Now a bit more rambling about the "Hidden In Plain Sight" conference. As I've mentioned previously, it lasted for four days: Thursday through Sunday. The Thursday talks were seriously hampered by two issues: an inadequate sound system, and the unexpected surprise of almost all the conference's attendees showing up. This meant the hall, which was only barely sized to hold 300, was not set up for so many – so extra chairs and fans had to be hastily brought in. That added to the heat and noise, with predictable results. However, as another volunteer noted amusedly to me later, if we had to have a surprise, having more than expected was certainly better than having fewer. Fortunately, the conference organizers were wise enough to cut off registration at 300, so things were hectic but not horrible.

The hall itself was decorated with very large pieces of surreal artwork in swirling colors and swoops of shadow and light that looked almost like photographs which had been beautifully photoshopped. I can certainly understand why they'd prefer that slightly more impressionistic art style, though, since it perfectly allowed for personal meaning and interpretation to be mentally overlaid each piece. I was seated behind the videographer, in case he needed a "go-fer," and discovered to my pleasure I was beneath the piece titled "Black Madonnas." In some ways the artwork embodied nicely the Rosicrucian credo I spotted later in the gardens: "Light, Life, & Love."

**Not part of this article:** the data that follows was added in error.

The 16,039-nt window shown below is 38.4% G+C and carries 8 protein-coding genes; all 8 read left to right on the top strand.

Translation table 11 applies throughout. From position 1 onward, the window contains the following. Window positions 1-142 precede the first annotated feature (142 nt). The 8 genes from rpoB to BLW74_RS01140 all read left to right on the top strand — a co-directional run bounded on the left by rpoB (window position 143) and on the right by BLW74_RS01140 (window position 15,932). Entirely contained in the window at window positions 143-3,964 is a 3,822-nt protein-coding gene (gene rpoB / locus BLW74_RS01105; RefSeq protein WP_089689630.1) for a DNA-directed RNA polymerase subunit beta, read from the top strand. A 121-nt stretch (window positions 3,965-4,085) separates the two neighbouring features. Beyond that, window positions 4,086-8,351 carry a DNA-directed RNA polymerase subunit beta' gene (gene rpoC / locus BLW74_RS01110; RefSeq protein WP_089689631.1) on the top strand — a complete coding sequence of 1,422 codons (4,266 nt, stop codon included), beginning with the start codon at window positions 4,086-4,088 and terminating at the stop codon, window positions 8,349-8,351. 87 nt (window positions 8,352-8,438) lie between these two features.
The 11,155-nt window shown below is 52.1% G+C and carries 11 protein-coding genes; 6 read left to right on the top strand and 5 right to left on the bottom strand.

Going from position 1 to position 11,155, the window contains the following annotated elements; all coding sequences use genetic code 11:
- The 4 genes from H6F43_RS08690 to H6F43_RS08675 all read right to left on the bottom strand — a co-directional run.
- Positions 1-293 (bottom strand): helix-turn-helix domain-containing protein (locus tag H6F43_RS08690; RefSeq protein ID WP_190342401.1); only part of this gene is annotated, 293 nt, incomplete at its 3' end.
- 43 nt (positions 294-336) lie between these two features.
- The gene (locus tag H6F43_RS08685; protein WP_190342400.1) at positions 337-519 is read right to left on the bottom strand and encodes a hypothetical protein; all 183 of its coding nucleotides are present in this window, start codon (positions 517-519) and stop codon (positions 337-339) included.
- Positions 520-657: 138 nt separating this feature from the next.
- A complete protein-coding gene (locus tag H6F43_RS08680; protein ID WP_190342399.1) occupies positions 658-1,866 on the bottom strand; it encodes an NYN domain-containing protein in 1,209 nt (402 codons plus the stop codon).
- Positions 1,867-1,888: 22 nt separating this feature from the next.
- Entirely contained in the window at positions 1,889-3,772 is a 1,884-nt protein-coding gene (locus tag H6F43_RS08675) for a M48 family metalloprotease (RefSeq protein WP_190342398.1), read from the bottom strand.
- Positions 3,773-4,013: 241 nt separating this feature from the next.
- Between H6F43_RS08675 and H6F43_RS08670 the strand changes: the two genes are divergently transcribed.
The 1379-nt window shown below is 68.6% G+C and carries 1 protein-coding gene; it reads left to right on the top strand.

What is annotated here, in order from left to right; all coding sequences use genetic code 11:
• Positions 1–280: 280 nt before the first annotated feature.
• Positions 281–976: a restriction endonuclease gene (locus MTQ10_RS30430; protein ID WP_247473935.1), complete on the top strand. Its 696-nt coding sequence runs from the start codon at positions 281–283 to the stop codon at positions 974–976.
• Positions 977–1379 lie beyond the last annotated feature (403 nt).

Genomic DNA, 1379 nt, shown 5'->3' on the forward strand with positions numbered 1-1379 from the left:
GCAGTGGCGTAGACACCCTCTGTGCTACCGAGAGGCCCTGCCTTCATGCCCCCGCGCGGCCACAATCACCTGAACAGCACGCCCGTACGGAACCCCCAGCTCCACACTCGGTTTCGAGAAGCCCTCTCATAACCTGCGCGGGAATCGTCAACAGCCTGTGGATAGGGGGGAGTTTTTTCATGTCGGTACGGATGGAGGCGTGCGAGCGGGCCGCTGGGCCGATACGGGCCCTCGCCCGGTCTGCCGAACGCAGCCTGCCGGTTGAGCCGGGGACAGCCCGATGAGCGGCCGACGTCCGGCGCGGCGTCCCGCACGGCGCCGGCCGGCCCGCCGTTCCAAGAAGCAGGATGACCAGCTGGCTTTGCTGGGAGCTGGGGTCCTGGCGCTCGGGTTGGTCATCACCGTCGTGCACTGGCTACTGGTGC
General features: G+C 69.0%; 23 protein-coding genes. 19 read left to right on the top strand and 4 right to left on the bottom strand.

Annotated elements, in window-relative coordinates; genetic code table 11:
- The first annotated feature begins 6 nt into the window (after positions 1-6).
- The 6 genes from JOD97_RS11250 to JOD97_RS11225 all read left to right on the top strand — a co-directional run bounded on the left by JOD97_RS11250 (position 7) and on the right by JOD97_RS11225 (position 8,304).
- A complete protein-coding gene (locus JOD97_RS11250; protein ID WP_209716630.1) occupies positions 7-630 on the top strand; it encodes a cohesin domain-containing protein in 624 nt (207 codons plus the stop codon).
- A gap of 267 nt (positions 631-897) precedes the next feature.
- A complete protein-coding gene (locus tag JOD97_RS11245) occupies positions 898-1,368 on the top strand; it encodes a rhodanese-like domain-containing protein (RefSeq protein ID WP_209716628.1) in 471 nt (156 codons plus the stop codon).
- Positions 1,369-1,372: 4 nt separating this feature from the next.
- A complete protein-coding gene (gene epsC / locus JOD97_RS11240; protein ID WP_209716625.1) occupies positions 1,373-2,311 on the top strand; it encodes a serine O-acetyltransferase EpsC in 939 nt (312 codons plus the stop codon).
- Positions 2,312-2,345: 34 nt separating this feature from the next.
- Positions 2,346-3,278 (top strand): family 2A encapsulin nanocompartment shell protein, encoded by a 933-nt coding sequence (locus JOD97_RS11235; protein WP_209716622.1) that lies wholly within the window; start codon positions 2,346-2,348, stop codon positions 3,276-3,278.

The first talk was From Ancient to Modern: the Tradition of the Colombe in the Rosicrucian Order, AMORC by Aimy Shaluly, the young woman who organized the local "Colombe" training program, and who was also having a small conference for the Colombes at the Rosicrucian Museum that weekend as well. Her talk was a bit hard to understand – not just due to the sound system, but also because she had a naturally high soprano voice, and it went even higher and faster due to her nervousness. However, her talk was quite nice, especially for someone like me, who had no idea what a "colombe" was. Apparently it's also French for "dove."

The speaker emphasized nicely the role of the young women as both keepers and symbols of one's conscience. There were some nice slides as well. She had a bit of history for us, including some "classic" information which included Graeco-Roman and (if I'm remembering correctly) Lithuanian mythology. No mention of the really ancient goddesses, alas, such as Inanna or Cybele. There was a nice inclusion of a tiny bit of guided meditation, and then a few moments given for questions from the audience. Those, unfortunately, were pretty much incomprehensible, and the speaker was new enough that she didn't realize she should repeat the questions into the mic so everyone could hear them.

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